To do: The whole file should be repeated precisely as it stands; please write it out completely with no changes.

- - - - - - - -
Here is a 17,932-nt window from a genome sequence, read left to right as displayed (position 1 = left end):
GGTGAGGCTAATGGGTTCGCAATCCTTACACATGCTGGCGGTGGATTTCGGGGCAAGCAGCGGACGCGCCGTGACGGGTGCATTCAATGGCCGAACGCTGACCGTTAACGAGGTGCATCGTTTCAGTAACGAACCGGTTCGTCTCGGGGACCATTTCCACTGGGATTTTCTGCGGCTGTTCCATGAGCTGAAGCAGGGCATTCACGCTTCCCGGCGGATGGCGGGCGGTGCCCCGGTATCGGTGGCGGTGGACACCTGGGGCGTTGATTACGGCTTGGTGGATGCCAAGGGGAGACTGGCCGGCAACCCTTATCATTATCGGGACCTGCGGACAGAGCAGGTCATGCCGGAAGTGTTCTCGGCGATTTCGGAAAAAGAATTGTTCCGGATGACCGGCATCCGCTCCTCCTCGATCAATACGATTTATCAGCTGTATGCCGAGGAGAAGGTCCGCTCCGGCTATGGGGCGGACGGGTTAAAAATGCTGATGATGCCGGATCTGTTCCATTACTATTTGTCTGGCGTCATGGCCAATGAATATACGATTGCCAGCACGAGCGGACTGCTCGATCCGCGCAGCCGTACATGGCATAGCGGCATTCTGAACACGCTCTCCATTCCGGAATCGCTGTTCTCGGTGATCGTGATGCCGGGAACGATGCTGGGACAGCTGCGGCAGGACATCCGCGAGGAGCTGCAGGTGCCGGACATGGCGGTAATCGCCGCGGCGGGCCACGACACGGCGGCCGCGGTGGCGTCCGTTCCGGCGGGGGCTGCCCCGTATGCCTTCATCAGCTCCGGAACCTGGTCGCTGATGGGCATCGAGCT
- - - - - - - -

Here is a 17,932-nt window from a genome sequence, read left to right as displayed (position 1 = left end):
GGTGAGGCTAATGGGTTCGCAATCCTTACACATGCTGGCGGTGGATTTCGGGGCAAGCAGCGGACGCGCCGTGACGGGTGCATTCAATGGCCGAACGCTGACCGTTAACGAGGTGCATCGTTTCAGTAACGAACCGGTTCGTCTCGGGGACCATTTCCACTGGGATTTTCTGCGGCTGTTCCATGAGCTGAAGCAGGGCATTCACGCTTCCCGGCGGATGGCGGGCGGTGCCCCGGTATCGGTGGCGGTGGACACCTGGGGCGTTGATTACGGCTTGGTGGATGCCAAGGGGAGACTGGCCGGCAACCCTTATCATTATCGGGACCTGCGGACAGAGCAGGTCATGCCGGAAGTGTTCTCGGCGATTTCGGAAAAAGAATTGTTCCGGATGACCGGCATCCGCTCCTCCTCGATCAATACGATTTATCAGCTGTATGCCGAGGAGAAGGTCCGCTCCGGCTATGGGGCGGACGGGTTAAAAATGCTGATGATGCCGGATCTGTTCCATTACTATTTGTCTGGCGTCATGGCCAATGAATATACGATTGCCAGCACGAGCGGACTGCTCGATCCGCGCAGCCGTACATGGCATAGCGGCATTCTGAACACGCTCTCCATTCCGGAATCGCTGTTCTCGGTGATCGTGATGCCGGGAACGATGCTGGGACAGCTGCGGCAGGACATCCGCGAGGAGCTGCAGGTGCCGGACATGGCGGTAATCGCCGCGGCGGGCCACGACACGGCGGCCGCGGTGGCGTCCGTTCCGGCGGGGGCTGCCCCGTATGCCTTCATCAGCTCCGGAACCTGGTCGCTGATGGGCATCGAGCT